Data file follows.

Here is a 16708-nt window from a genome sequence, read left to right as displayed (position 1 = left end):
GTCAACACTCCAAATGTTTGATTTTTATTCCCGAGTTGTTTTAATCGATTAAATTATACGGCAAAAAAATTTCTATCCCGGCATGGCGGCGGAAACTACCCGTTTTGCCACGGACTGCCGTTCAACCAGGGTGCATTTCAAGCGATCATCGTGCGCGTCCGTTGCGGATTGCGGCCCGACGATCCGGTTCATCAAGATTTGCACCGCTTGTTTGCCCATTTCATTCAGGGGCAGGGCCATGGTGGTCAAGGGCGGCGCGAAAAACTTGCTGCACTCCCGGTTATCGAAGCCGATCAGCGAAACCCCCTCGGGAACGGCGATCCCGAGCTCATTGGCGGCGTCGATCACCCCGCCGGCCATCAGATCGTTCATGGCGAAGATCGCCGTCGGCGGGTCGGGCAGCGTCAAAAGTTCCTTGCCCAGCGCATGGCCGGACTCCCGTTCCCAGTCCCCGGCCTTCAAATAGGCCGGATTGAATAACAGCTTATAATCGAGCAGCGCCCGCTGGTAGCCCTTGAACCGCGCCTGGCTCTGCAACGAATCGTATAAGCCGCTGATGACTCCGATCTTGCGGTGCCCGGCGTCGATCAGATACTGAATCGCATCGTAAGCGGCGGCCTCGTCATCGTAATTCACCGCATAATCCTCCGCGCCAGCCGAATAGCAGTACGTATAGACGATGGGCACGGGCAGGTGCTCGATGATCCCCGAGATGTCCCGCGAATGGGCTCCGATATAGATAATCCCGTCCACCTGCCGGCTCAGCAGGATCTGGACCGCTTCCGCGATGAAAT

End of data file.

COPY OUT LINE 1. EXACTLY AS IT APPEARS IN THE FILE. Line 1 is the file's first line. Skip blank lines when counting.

Here is a 16708-nt window from a genome sequence, read left to right as displayed (position 1 = left end):